This agglomerated volatilized silica can be readily used to replace up to 50% by weight of Portland cement, or in some cases more, when making concrete. For example, the addition of this agglomerated volatilized silica prepared in accordance with the present invention in an amount of 15% by weight of the amount of Portland cement in concrete provides an increase in compressive strength of the concrete of 38% after 7 days and 75% after 28 days.

Another feature of the agglomerated silica grains prepared in accordance with the present invention is that they provide for a densification of the volatilized silica of from 1.7 to about 2.5 (oven-dried). For example, while one cubic meter of volatilized silica weighs from 200 to 250 kg/m3, it has been found that one cubic meter of agglomerated silica grains, prepared in accordance with the present invention, weighs from 475 to 775 kg/m3 which represents a densification factor of from 1.7 to 2.5 (oven-dried conditions).

Another advantage of the agglomerated volatilized silica grains of the present invention is that they do not create any dust problems and their handling is similar to that of Portland cement in that the grains can be bagged or pumped into containers.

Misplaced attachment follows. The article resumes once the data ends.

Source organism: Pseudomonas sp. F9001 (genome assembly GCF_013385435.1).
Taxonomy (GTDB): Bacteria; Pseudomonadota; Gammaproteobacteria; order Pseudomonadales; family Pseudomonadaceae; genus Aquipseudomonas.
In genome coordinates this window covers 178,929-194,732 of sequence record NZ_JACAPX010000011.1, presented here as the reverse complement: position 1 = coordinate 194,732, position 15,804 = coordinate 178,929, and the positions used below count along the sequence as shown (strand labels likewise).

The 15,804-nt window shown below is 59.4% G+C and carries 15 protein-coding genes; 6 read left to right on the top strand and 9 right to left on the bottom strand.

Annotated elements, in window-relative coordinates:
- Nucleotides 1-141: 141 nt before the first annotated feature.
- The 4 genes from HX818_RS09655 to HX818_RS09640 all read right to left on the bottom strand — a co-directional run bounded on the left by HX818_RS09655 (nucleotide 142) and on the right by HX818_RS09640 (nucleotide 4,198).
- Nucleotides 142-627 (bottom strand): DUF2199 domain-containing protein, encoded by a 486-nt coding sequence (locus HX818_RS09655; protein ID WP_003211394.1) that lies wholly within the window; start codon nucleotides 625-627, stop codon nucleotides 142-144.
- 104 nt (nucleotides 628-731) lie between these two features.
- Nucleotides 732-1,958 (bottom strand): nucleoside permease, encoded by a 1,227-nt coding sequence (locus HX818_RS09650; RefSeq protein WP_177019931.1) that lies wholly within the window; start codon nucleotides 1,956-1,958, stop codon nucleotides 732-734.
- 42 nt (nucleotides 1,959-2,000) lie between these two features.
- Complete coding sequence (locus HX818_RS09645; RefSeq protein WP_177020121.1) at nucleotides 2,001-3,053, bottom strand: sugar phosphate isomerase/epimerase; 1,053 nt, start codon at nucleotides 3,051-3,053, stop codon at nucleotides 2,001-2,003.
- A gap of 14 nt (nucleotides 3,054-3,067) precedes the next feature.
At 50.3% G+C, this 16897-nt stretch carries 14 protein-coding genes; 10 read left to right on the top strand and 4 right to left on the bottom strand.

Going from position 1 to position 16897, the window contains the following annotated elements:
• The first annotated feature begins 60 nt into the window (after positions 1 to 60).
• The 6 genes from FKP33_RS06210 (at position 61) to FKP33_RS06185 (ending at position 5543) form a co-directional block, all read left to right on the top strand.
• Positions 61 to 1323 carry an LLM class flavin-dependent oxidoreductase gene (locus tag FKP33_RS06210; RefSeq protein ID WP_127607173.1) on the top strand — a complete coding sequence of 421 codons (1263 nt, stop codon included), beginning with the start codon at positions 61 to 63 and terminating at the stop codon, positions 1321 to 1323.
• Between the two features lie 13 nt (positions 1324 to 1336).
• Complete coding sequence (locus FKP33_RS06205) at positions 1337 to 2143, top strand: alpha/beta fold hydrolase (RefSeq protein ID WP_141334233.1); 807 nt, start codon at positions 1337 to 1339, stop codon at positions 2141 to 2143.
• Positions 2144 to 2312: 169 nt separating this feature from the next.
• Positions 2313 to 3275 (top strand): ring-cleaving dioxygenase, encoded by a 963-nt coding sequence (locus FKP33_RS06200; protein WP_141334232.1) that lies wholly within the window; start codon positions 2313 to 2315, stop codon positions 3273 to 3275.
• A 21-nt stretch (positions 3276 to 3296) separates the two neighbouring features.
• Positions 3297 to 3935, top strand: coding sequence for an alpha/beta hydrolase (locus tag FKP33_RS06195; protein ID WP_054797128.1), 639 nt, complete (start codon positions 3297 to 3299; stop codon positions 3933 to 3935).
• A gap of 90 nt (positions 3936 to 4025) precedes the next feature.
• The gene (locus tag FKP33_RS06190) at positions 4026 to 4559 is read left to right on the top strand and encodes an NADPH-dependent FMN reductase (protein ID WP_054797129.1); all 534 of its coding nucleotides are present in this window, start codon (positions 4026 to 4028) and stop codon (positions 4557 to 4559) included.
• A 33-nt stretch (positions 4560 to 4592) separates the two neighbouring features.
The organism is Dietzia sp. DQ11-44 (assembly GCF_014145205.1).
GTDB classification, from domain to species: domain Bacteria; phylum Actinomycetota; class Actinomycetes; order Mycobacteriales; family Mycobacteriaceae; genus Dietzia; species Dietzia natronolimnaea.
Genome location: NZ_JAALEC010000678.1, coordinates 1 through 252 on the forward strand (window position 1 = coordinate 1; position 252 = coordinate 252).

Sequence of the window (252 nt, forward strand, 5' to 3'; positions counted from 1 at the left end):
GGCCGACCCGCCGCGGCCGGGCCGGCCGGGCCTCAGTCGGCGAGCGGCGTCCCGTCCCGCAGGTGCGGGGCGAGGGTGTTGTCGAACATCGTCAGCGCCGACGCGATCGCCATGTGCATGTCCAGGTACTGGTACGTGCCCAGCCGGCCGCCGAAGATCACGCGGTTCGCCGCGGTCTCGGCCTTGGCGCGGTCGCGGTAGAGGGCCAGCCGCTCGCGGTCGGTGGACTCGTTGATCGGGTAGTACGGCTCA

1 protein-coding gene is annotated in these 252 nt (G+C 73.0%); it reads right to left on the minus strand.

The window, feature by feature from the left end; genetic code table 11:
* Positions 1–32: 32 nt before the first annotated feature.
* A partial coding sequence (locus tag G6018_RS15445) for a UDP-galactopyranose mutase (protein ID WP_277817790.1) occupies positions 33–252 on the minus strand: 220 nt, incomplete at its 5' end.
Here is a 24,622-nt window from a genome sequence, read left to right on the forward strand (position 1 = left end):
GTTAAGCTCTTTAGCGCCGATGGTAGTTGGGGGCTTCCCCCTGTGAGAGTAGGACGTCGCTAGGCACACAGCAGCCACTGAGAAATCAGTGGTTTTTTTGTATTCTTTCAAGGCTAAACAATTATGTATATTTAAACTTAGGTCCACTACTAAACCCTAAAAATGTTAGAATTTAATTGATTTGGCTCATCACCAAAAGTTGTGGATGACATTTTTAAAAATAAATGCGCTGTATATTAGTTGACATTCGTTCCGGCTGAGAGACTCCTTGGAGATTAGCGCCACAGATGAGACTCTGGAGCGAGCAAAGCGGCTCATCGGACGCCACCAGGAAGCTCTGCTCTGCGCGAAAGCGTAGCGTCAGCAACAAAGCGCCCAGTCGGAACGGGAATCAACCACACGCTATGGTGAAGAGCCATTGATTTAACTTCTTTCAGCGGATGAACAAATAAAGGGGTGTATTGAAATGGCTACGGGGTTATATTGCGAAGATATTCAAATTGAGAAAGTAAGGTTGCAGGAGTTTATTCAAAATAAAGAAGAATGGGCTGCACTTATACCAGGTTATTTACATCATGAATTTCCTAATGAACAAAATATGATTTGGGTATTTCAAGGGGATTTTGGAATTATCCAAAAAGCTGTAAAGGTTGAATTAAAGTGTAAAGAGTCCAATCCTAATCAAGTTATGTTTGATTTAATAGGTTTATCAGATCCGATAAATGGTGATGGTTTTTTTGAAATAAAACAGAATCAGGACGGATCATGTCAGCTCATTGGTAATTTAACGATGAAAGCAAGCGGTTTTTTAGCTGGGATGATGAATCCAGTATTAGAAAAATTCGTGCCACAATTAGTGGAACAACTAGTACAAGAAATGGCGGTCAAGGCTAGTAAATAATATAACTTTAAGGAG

The present invention will be more readily understood by referring to the following examples which are given to illustrate the invention only.

EXAMPLE 1

There is introduced 10 kg of volatilized silica in a mixer (for example an Eyrich® R7 mix-pelletizer) while vaporizing therein the supersaturated lime solution prepared by adding 12 g of hydrated lime in 2.0 liters of water. The volatilized silica particles agglomerate and produce a material looking like a wet sand that can be handled without any dusting problem. The water content of this new powder is 20%. Its dry bulk density is about 690 kg/m3, which represents a densification factor of 2.5 (oven-dried).

EXAMPLE 2

Three concrete mixes were prepared having the ingredients shown in Table I:

              TABLE I______________________________________        volatilized silica                        agglomerated             as produced                        according to        none in dust form                        Example 1______________________________________Portland cement (kg/m3)           265   245        250Volatilized silica (kg/m3)            0     40         40Water (kg/m3)           165   190        185Crushed stone (kg/m3)          1030   960        960Sand (kg/m3)           920   860        840Slump (mm)      60     80        115Air content (%)           5.0   6.0        5.1______________________________________

The concretes prepared in accordance with the amounts of Table I were tested for compression strength at 3, 7, 14 and 28 days after their preparation and the results are reported in Table II: